Stand-up comic Hannibal Buress’ Officer Watkins (The Kings of Summer, “30 Rock”) stands out in a film full of extended-and brief cameos. Buress’ frank-talking police officer keeps the audiences rolling in their seats with perfect timing and brevity. The Lonely Island and “Workaholics” crews pop in with Jake Johnson (Safety Not Guaranteed, “New Girl”) for a montage, and Lisa Kudrow has a few less-than-memorable scenes as the university dean. Jason Mantzoukas (The Dictator, “Parks and Recreation”) steals a few quick jokes for his scene as the pediatrician.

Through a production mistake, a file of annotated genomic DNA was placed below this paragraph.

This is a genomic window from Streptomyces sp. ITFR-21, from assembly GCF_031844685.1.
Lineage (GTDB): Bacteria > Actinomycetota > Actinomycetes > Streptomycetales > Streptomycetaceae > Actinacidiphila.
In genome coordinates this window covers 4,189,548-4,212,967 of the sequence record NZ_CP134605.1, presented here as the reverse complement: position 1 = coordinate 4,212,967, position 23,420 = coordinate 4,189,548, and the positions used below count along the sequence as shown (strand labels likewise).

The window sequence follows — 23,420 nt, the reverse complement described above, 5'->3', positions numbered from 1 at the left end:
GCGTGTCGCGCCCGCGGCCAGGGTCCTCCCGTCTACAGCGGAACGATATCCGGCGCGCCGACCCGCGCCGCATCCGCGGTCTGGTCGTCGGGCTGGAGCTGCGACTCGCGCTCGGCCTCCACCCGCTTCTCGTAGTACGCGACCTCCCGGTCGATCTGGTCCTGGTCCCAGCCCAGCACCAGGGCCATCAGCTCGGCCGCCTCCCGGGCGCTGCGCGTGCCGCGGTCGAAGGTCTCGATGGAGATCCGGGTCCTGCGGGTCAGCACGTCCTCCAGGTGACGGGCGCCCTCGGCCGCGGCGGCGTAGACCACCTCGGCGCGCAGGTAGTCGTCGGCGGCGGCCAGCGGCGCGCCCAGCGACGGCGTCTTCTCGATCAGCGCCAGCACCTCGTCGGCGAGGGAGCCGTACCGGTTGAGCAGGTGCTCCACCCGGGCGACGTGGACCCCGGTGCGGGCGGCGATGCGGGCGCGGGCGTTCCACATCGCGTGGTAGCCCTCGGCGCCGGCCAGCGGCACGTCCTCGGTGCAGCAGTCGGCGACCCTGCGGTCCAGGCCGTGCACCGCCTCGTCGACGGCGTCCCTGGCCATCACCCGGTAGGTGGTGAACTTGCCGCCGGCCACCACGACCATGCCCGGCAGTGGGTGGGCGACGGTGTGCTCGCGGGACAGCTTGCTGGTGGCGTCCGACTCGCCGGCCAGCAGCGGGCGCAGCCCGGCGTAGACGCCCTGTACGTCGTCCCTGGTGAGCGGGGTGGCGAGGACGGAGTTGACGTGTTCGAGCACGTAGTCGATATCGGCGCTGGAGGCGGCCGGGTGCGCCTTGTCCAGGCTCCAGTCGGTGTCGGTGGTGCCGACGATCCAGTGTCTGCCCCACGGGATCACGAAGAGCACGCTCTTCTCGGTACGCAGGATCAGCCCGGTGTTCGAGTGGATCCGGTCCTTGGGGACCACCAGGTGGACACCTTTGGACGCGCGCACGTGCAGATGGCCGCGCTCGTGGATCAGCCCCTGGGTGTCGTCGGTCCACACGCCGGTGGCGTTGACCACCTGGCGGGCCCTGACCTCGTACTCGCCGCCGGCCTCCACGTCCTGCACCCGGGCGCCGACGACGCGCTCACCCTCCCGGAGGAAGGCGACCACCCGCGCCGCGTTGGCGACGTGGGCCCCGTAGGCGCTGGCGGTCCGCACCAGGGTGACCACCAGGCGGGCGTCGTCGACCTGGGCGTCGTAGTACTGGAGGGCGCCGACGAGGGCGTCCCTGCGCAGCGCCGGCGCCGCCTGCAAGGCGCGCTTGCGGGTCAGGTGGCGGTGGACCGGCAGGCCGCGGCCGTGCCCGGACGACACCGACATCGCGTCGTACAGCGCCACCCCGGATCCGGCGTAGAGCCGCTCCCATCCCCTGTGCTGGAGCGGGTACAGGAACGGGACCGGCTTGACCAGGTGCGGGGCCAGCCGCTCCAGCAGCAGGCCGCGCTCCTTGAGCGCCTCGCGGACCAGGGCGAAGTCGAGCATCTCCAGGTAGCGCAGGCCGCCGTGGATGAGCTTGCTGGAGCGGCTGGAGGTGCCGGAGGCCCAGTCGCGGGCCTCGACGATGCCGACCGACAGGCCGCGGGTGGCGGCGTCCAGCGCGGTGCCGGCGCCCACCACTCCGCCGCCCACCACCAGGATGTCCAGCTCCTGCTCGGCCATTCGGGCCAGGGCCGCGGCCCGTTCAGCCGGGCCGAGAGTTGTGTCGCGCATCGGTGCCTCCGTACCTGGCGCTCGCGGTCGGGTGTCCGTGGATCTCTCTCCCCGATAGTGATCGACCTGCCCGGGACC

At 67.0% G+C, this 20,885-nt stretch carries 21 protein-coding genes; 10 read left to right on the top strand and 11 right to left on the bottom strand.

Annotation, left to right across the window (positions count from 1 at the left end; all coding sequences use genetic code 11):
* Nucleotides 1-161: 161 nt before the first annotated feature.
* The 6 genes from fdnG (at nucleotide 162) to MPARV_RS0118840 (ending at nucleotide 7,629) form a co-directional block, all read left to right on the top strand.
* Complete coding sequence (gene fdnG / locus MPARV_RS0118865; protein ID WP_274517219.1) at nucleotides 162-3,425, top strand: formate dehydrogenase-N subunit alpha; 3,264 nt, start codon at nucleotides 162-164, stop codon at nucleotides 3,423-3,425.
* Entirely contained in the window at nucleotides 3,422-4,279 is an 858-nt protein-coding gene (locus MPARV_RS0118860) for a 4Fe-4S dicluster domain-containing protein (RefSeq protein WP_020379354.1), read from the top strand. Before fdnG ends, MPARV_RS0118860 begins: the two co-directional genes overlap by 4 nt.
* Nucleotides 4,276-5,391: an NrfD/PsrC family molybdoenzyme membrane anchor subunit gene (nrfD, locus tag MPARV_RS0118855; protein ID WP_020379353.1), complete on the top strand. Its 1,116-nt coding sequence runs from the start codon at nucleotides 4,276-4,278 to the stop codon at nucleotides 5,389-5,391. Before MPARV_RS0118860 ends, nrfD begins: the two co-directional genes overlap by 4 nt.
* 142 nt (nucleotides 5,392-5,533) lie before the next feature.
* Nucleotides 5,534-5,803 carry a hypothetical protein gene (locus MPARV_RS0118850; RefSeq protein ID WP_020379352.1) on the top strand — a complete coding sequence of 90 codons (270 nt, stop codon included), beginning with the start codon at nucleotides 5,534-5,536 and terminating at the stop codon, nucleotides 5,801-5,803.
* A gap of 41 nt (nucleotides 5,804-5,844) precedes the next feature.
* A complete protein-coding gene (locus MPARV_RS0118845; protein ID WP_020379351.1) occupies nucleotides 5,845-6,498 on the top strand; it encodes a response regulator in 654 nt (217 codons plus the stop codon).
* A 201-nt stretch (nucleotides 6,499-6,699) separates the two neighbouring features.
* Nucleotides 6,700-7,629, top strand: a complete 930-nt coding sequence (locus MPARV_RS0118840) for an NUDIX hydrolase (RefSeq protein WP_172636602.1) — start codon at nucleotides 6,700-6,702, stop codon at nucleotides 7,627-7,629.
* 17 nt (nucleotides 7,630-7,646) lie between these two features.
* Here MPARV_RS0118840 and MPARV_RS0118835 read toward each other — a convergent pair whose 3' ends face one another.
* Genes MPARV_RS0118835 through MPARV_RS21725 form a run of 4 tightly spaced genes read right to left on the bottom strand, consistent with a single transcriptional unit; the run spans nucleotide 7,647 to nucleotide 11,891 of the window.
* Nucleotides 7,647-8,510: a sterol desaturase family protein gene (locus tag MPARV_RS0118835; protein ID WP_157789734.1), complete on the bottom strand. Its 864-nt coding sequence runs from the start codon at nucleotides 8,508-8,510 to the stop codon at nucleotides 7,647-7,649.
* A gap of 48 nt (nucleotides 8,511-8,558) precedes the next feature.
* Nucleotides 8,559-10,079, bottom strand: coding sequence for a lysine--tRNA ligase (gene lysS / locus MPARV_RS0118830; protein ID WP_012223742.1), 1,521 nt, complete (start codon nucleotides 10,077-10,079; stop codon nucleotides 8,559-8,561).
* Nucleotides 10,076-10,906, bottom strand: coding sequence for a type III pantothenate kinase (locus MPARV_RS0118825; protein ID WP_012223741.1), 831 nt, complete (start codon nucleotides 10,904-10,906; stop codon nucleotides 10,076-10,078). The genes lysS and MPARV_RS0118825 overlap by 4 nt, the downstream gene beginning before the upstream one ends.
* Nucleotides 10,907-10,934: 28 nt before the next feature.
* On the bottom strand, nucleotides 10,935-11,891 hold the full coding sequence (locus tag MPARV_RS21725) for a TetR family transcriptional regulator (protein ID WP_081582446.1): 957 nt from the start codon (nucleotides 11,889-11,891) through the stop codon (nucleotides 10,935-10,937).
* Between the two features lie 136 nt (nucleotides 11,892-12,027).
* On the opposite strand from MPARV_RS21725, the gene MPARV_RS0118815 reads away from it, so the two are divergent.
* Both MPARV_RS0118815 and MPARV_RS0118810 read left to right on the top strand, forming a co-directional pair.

Nick Stoller’s comedic look at students risking their future and parents risking far more is a better note on his resumé than 2012’s The Five-Year Engagement. Learning from pacing issues this time around, the director brings everything back to the heart of the film—baby Stella—without bombarding the audience with adorable takes that would easily make the film more likeable. Efron’s villainous performance as an obsessive student shows his range within a comedy as Byrne takes the cake playing all over the place as a manic mother. A cavalcade of cameos creates a fun familiarity for a film not afraid to mock the lifestyles of its characters. Neighbors is a film built around referencing pop culture as “The Office,” Robert De Niro, and, ever-so-slyly, Get Him to the Greek are displayed, mentioned, or hinted. Stoller reportedly sought inspiration from Argentine director Gaspar Noé’s Enter the Void to get the neon aesthetic he envisioned. A film that knows its audience tends to win at the box office. Could The Amazing Spider-Man 2 take a bigger financial dent than expected in theaters this weekend?